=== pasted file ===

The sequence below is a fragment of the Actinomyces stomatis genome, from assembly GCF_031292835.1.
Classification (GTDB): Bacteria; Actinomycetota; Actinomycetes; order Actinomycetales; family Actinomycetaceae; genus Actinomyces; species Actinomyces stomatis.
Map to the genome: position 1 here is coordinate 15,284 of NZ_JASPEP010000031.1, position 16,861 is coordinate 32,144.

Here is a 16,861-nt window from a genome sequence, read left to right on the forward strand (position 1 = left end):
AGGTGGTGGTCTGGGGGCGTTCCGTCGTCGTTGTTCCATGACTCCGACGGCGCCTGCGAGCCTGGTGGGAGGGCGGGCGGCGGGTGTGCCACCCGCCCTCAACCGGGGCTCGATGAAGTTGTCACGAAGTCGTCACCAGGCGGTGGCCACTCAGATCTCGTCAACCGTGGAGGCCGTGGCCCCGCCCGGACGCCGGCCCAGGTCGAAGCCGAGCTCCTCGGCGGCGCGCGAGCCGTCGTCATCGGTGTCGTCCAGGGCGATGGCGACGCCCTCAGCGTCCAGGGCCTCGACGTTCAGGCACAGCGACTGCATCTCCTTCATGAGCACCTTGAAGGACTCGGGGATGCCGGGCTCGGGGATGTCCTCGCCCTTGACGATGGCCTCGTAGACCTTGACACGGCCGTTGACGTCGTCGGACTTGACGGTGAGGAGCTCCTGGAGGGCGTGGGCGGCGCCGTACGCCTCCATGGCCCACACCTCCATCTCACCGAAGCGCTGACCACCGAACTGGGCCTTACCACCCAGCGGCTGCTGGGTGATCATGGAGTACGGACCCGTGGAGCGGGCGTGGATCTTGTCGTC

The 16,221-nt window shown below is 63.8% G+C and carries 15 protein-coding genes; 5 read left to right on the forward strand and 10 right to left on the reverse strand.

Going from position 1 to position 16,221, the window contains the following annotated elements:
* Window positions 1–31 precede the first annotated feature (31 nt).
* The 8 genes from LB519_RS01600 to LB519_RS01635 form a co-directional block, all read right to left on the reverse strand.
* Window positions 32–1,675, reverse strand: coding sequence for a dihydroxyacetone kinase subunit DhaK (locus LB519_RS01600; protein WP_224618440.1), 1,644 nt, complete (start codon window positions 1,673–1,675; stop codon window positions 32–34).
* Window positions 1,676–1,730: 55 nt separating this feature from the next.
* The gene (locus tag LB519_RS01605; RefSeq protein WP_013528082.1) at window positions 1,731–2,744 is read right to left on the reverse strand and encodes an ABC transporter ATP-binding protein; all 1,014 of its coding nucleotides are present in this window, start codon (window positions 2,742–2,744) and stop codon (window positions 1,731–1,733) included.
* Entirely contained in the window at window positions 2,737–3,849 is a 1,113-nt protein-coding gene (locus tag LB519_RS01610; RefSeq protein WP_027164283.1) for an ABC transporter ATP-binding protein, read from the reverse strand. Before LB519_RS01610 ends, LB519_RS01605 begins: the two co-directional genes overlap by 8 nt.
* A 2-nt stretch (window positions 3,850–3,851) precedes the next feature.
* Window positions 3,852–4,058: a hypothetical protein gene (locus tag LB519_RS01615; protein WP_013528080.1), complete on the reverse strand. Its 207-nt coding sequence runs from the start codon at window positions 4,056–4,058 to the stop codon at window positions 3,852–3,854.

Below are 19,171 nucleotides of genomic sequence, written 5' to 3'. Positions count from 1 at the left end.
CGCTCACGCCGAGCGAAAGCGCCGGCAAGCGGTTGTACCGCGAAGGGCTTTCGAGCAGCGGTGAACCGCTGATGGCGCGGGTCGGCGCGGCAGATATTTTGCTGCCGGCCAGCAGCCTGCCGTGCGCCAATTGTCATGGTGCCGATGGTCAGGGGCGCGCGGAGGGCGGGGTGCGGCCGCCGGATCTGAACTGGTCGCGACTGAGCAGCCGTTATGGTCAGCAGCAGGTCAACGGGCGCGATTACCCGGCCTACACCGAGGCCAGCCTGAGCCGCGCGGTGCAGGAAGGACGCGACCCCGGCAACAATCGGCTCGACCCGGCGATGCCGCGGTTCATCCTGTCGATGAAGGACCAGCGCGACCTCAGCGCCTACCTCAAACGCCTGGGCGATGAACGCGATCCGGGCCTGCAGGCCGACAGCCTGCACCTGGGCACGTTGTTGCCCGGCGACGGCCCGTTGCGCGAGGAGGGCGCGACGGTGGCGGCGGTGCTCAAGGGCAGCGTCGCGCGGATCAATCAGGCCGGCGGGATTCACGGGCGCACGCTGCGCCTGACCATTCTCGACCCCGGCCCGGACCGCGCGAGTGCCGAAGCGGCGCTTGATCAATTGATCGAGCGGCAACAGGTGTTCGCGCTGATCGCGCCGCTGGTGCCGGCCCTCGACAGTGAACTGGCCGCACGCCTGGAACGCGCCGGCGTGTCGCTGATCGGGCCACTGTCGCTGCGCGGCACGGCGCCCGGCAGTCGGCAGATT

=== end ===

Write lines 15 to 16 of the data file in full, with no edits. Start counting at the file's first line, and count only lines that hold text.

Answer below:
* Window positions 3,852–4,058: a hypothetical protein gene (locus tag LB519_RS01615; protein WP_013528080.1), complete on the reverse strand. Its 207-nt coding sequence runs from the start codon at window positions 4,056–4,058 to the stop codon at window positions 3,852–3,854.

Below are 19,171 nucleotides of genomic sequence, written 5' to 3'. Positions count from 1 at the left end.